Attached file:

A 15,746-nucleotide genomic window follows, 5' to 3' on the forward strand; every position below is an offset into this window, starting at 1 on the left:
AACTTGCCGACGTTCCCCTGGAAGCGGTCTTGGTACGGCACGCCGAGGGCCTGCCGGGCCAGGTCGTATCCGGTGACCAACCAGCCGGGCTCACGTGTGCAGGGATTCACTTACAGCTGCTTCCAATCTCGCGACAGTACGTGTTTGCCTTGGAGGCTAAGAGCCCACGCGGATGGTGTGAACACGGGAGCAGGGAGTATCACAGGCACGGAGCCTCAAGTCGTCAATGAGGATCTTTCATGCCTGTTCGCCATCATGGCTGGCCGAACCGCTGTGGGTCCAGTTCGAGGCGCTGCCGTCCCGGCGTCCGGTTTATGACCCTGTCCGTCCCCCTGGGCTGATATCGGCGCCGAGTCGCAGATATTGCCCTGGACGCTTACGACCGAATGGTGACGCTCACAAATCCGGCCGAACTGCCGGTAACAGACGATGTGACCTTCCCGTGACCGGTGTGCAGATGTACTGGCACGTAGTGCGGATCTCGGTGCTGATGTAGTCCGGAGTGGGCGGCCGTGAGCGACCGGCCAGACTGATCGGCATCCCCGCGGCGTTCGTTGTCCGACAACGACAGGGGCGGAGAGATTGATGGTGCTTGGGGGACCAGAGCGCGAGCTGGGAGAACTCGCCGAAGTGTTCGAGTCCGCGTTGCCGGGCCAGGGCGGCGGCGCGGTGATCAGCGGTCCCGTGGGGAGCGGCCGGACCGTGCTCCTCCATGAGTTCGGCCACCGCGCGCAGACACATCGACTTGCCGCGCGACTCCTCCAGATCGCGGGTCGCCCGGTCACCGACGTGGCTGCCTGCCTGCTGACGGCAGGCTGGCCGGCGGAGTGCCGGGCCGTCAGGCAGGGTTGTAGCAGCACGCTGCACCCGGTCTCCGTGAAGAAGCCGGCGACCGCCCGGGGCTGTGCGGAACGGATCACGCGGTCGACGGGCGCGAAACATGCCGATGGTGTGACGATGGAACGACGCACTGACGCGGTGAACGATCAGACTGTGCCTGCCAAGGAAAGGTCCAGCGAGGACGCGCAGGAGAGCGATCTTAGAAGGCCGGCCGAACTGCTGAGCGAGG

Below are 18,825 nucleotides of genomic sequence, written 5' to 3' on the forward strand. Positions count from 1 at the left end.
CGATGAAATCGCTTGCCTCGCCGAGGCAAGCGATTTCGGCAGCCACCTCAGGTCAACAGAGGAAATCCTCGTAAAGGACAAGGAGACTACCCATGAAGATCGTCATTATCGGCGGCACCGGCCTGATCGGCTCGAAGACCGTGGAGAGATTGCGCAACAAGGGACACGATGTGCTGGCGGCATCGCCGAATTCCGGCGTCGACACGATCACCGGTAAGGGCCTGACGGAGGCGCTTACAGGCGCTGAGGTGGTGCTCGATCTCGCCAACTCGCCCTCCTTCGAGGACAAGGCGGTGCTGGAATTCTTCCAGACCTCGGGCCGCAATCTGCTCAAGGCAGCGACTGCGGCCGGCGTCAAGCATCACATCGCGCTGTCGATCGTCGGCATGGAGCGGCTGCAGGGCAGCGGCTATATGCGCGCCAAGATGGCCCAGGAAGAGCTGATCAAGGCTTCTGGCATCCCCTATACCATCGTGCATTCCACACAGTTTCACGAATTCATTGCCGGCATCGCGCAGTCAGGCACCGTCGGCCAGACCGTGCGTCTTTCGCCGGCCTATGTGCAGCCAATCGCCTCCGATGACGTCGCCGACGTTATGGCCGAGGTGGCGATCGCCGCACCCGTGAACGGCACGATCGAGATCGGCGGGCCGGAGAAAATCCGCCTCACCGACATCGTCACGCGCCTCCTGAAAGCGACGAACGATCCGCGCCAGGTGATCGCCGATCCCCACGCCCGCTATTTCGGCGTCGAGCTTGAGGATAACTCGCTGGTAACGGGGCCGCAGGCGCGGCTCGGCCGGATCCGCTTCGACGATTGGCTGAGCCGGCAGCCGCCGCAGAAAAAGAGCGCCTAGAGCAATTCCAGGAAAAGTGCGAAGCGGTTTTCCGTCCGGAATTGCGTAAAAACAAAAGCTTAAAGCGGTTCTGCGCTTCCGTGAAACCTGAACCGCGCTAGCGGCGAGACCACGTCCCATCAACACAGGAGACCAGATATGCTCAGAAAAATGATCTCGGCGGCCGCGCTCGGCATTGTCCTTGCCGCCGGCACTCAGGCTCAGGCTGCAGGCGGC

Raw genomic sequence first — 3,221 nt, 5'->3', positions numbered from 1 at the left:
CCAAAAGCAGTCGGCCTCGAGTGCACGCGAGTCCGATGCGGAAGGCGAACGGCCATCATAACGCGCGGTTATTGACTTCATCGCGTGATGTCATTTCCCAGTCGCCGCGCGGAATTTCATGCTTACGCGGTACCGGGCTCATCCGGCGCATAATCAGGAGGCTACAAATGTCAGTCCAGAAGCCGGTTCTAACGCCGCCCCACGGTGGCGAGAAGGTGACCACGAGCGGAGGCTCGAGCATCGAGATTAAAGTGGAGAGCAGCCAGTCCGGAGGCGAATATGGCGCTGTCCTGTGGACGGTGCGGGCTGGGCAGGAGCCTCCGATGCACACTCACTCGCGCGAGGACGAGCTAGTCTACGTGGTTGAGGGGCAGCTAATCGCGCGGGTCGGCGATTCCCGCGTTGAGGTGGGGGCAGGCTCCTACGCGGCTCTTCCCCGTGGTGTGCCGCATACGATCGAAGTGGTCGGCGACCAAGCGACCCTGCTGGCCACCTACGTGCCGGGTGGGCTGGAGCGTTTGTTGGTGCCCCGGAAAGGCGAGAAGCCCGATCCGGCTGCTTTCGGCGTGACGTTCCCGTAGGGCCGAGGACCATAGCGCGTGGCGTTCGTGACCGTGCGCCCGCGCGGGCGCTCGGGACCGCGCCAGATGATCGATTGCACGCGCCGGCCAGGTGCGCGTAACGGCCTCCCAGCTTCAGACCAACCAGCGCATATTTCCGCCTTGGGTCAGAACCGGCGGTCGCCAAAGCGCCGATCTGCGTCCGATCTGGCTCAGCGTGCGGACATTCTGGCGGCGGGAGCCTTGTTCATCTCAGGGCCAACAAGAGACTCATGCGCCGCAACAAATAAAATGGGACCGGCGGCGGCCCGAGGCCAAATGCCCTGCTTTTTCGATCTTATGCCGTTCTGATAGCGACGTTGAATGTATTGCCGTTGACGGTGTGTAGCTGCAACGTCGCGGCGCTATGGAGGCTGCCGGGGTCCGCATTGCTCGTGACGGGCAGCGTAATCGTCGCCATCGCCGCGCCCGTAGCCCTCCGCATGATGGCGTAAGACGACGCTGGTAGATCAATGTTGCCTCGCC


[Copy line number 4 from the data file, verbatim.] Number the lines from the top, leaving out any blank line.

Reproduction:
CGATGAAATCGCTTGCCTCGCCGAGGCAAGCGATTTCGGCAGCCACCTCAGGTCAACAGAGGAAATCCTCGTAAAGGACAAGGAGACTACCCATGAAGATCGTCATTATCGGCGGCACCGGCCTGATCGGCTCGAAGACCGTGGAGAGATTGCGCAACAAGGGACACGATGTGCTGGCGGCATCGCCGAATTCCGGCGTCGACACGATCACCGGTAAGGGCCTGACGGAGGCGCTTACAGGCGCTGAGGTGGTGCTCGATCTCGCCAACTCGCCCTCCTTCGAGGACAAGGCGGTGCTGGAATTCTTCCAGACCTCGGGCCGCAATCTGCTCAAGGCAGCGACTGCGGCCGGCGTCAAGCATCACATCGCGCTGTCGATCGTCGGCATGGAGCGGCTGCAGGGCAGCGGCTATATGCGCGCCAAGATGGCCCAGGAAGAGCTGATCAAGGCTTCTGGCATCCCCTATACCATCGTGCATTCCACACAGTTTCACGAATTCATTGCCGGCATCGCGCAGTCAGGCACCGTCGGCCAGACCGTGCGTCTTTCGCCGGCCTATGTGCAGCCAATCGCCTCCGATGACGTCGCCGACGTTATGGCCGAGGTGGCGATCGCCGCACCCGTGAACGGCACGATCGAGATCGGCGGGCCGGAGAAAATCCGCCTCACCGACATCGTCACGCGCCTCCTGAAAGCGACGAACGATCCGCGCCAGGTGATCGCCGATCCCCACGCCCGCTATTTCGGCGTCGAGCTTGAGGATAACTCGCTGGTAACGGGGCCGCAGGCGCGGCTCGGCCGGATCCGCTTCGACGATTGGCTGAGCCGGCAGCCGCCGCAGAAAAAGAGCGCCTAGAGCAATTCCAGGAAAAGTGCGAAGCGGTTTTCCGTCCGGAATTGCGTAAAAACAAAAGCTTAAAGCGGTTCTGCGCTTCCGTGAAACCTGAACCGCGCTAGCGGCGAGACCACGTCCCATCAACACAGGAGACCAGATATGCTCAGAAAAATGATCTCGGCGGCCGCGCTCGGCATTGTCCTTGCCGCCGGCACTCAGGCTCAGGCTGCAGGCGGC